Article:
Hotshot Racing PS4 Review – Crowdfunding game development is commonplace these days, with many indie titles supported from the off by a gaggle of salivating gamers, hungry for a Spyro the Dragon knock-off or a new Industrial Estate Walking Simulator. Back in the day, it’s a little known fact that some high profile games were actually funded through unorthodox means: Hideo Kojima was forced to auction off his stuffed owl collection to raise the money for Metal Gear Solid and Peter Molyneux could only complete the Fable series by taking up a paper round before he went to the office. I’m kidding of course, but how does Lucky Mountain Games‘ Hotshot Racing, which was crowdfunded hold up?
Hotshot Racing PS4 Review
Authentic Low Polygon Graphics
The first thing that strikes you when you get stuck into Hotshot Racing is the crisp retro beauty of it. Fabulous and authentic low polygon graphics with startling lighting, a dazzling colour palette and hi-res spot effects to remind you that you’re playing a modern game. It perfectly evokes the classic Sega arcade titles from yesteryear: Daytona USA, Virtua Racing, Outrun 2 and several others from that era.
The audio perfectly augments the visuals, with bouncing 80s synth-pop and a moronic voiceover complemented by some slightly more up to date engine sounds. As a modern time capsule, Hotshot Racing nails it. The main comparison on PS4 would be Horizon Chase Turbo, sporting more basic track visuals but concealing a surprisingly deep and playable arcade racer with a wealth of circuits and cars.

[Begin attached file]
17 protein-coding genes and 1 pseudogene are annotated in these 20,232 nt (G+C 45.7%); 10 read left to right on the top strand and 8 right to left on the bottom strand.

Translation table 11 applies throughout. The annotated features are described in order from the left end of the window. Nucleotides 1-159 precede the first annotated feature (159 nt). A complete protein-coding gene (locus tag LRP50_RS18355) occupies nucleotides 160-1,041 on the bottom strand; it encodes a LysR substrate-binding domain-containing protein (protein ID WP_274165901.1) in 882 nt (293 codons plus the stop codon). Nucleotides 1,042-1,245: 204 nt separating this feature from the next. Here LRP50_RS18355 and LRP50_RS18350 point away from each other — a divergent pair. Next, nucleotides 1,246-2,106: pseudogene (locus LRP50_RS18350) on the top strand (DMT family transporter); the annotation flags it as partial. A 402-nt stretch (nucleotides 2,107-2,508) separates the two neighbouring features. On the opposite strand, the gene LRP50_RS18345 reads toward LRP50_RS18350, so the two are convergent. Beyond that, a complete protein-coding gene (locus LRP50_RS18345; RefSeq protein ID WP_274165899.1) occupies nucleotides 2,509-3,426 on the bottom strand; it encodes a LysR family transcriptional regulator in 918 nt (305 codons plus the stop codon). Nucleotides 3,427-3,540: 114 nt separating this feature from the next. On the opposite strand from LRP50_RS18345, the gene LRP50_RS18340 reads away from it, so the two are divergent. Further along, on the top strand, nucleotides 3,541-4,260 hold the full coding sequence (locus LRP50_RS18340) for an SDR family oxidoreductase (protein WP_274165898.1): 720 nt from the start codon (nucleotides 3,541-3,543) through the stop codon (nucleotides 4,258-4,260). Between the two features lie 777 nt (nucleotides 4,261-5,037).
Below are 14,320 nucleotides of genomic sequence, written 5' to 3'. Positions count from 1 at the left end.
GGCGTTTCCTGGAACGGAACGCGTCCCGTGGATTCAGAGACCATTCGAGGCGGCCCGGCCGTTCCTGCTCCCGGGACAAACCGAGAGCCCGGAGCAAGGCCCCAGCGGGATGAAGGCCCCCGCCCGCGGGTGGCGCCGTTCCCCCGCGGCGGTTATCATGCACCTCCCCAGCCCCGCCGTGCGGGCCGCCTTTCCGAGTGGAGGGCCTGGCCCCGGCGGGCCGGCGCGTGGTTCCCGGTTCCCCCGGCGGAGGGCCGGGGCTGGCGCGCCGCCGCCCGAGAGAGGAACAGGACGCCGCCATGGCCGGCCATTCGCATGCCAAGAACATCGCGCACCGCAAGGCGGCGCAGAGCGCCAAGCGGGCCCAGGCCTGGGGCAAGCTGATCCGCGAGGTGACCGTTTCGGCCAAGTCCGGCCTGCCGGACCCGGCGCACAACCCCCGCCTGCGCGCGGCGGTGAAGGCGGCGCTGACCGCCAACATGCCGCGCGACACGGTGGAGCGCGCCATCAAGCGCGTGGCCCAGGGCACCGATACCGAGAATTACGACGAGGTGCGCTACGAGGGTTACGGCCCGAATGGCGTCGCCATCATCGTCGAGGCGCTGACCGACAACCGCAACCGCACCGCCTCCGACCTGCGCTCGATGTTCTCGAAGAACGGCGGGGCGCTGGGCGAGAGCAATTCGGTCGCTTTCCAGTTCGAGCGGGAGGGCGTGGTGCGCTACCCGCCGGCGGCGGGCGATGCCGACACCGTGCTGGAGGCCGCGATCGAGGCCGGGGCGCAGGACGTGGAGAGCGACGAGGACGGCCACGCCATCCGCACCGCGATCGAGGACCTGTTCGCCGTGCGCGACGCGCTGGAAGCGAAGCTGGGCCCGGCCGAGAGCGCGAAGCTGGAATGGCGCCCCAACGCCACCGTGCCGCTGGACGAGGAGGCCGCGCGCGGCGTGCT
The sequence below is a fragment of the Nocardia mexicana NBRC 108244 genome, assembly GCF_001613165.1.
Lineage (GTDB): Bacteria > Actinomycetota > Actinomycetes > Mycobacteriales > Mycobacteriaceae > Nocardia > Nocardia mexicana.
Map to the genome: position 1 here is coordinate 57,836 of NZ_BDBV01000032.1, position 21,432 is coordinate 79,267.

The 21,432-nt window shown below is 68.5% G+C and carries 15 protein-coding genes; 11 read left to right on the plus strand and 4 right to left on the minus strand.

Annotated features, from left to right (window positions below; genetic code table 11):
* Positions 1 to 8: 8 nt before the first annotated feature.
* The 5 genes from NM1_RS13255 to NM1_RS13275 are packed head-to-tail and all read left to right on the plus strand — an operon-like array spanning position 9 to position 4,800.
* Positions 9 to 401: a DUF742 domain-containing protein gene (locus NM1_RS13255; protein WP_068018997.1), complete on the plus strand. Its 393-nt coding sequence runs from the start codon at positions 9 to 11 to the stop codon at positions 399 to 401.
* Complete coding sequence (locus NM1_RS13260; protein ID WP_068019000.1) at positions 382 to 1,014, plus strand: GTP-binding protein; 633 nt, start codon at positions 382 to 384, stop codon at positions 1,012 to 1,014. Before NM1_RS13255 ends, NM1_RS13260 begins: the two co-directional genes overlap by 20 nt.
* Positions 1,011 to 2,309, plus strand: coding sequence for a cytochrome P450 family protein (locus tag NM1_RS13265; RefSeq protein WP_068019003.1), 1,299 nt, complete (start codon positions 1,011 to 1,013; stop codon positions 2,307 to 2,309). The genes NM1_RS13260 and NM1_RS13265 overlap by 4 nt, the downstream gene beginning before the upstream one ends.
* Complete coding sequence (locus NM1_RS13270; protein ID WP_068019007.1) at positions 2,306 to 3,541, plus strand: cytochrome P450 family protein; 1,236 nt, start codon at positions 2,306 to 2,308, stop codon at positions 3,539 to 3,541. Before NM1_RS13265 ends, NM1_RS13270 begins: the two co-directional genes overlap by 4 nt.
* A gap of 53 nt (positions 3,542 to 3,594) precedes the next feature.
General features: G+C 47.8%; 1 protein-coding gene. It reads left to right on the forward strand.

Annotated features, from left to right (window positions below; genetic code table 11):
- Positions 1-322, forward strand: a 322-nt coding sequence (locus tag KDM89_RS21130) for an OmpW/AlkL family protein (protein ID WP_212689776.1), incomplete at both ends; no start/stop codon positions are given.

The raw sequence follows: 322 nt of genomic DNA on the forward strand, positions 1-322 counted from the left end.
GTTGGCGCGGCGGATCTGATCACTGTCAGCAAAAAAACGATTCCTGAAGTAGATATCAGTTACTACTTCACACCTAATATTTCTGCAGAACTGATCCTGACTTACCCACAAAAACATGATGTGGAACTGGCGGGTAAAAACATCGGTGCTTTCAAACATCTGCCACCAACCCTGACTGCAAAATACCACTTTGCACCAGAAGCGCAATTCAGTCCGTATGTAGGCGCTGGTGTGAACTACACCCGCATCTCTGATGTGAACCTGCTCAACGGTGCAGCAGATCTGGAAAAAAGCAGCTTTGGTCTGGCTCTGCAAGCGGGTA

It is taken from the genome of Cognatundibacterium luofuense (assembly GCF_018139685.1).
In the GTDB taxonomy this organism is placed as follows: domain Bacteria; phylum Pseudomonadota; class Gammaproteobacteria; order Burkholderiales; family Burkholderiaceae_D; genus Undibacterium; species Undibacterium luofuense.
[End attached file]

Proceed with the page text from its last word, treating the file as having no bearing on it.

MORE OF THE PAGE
Old Kid On The Block
So how does Curve Digital’s new/old kid on the block play? Well, the emphasis is on building your boost bar through drifting and drafting in order to beat the seven other cars to the finish line on three-lap circuits in Career mode. There’s not much else to the mechanics of the driving, other than staying on the track and defending yourself against the super-aggressive AI cars.
There’s a good sense of speed, and although the cars feel light and low on inertia, the handling is satisfying once you nail the drifting and sail around the tracks cleanly, boosting your way to victory. Career mode has eight different characters to choose from, and each character has a choice of four cars with different strengths – strong on drifting, acceleration, top speed, or an all-rounder. Like Horizon Chase Turbo, there are really only a handful of different handling models, but unlike the upgrade system in that game, Hotshot Racing doesn’t offer performance upgrades, merely superficial add-ons which can be purchased with the money earned during the career.
I found this to be slightly frustrating, particularly as the visual upgrades weren’t striking enough to bother with and did nothing to change the car’s potential. Conversely, completing the career requires victory on sixteen circuits, each at three difficulty levels, and without the ability to pimp my jalopy I wasn’t particularly inspired to replay all sixteen tracks twice against the increasingly annoying opposition with just a different paint job and a massive spoiler added.